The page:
The Underachievers are a psychedelic hip-hop duo consisting of Issa Gold and AKTHESAVIOR. Their sound is reminiscent of ‘90s boom-bap but also contains trap and cloud rap influences. In 2015, the pair released their incredibly conceptual album Evermore: The Art of Duality. Apart from having some of the best artwork in rap history, it is arguably a modern classic. Their latest release, Renaissance, is not nearly as conceptual, although it is a quality follow up.
This time around the pairs focuses more on their ability as emcees rather than an overarching concept. The album’s title is a bit misleading, though, considering how similar it is sonically to previous Underachievers’ projects.
Of the two emcees, AK has always been the most talented from a technical perspective, whereas Issa has had the more compelling personality. This album appears to be a renaissance of sorts for Issa because he is now able to compete with AK on tracks. Issa’s verse on “Gotham Nights” shows his enhanced ability to count his syllables as well his use of the machine gun flow. But while he has improved overall, Issa still has moments of sloppy flow and bad syllable count across the album; for instance, on “Phoenix Feathers.” AK, on the other hand, is at the top of his game throughout the album. His breath control is perfect, and his use of the machine gun flow is unparalleled.
The production here retains the classic Underachievers’ sound of ‘90s boom-bap with an atmospheric and drug-induced twist. The most exciting tracks on the album are the ones helmed by up-and-coming producer Ronny J. He gained notoriety for producing Denzel Curry’s stellar album Imperial and has since linked up with The Underachievers on a few occasions. His simple trap instrumentals complement the pair’s flows well and have resulted in some amazing bangers. He produces three tracks: “Crescendo,” “Any Day,” and “Head Right,” all of which are highlights.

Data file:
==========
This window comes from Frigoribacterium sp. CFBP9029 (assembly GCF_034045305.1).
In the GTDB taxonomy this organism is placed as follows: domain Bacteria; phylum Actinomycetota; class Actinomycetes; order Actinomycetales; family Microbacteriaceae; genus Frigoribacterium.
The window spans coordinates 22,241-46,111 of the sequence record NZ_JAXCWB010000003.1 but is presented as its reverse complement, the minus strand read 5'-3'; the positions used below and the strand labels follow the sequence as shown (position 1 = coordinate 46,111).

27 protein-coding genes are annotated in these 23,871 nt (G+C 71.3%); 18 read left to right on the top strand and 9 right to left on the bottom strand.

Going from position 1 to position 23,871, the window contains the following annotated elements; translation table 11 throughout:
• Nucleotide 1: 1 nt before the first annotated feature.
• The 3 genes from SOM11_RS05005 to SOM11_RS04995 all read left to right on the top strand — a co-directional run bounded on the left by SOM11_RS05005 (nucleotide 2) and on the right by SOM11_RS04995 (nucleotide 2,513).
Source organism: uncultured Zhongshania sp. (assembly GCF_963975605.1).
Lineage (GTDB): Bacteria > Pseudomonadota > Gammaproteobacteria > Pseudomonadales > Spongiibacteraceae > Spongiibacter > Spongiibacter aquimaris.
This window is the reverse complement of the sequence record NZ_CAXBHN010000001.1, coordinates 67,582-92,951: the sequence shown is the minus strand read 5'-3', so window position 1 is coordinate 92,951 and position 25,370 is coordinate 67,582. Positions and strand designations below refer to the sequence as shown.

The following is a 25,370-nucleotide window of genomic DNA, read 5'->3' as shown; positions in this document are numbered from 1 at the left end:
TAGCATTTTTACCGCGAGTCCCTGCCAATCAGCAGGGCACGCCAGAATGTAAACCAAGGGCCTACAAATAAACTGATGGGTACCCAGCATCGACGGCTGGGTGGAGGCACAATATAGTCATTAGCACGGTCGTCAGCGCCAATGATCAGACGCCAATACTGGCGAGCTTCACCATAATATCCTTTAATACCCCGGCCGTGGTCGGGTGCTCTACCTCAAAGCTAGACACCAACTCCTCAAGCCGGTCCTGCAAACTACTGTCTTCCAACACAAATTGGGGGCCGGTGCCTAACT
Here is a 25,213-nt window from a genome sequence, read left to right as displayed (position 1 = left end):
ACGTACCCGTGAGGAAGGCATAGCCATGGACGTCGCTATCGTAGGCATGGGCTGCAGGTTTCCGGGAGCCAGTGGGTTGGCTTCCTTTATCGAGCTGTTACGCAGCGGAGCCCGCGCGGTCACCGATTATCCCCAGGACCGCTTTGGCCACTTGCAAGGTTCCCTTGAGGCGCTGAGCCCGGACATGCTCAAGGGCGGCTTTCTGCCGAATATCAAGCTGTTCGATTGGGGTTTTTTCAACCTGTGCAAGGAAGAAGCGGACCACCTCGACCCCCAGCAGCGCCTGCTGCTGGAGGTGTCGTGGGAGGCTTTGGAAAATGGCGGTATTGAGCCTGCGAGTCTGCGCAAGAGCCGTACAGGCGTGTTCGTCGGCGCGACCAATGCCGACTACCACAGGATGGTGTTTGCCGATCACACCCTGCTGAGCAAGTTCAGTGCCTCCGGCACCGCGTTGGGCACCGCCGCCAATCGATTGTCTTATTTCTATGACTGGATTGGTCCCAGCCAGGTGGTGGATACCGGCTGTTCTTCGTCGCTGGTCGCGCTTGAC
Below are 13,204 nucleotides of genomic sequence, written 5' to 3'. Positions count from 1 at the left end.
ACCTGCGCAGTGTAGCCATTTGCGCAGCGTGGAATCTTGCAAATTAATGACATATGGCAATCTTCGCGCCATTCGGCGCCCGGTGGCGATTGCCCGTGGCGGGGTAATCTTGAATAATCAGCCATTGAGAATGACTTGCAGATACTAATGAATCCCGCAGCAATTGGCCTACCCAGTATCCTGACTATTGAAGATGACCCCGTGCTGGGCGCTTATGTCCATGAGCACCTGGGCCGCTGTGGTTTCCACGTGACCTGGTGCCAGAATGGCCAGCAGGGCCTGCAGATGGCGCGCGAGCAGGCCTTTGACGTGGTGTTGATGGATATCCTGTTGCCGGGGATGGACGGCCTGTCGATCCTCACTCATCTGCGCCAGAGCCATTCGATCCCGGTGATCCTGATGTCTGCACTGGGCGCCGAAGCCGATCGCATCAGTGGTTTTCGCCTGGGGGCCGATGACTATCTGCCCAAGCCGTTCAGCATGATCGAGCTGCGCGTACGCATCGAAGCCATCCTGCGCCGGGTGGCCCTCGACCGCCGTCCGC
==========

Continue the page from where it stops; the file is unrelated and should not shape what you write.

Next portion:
What really breaks this album’s cohesion is the many poor transitions between tracks. The worst example of this is the transition from “How We Roll” into “Kiss the Sky.” The previous track fades out and then the next track jumps right into the verse. There was a poor job done mixing this track too, because the vocal levels are far too loud and it is near-deafening if listening with headphones.
The pair rarely features other artists but for some reason, they allowed a vocalist named Mello on two tracks—“Saint Paul” and “Break the System”—both of which are a tad forgettable. While there is nothing wrong with her singing, it does not really fit with the tracks. Overall, she has a negative effect on the album, and it would have been better without any features.
While not as refined as the pair’s previous album, Renaissance is still an enjoyable listen with many highlights. AK and Issa have both shown great ability as emcees, but unfortunately, they were not very effective at bringing together a concise concept. That being said, The Underachievers are a fantastic duo with loads of untapped potential. If anything, Renaissance is just a stepping stone on the route to their destiny.
(Feature Image: RPM MSC)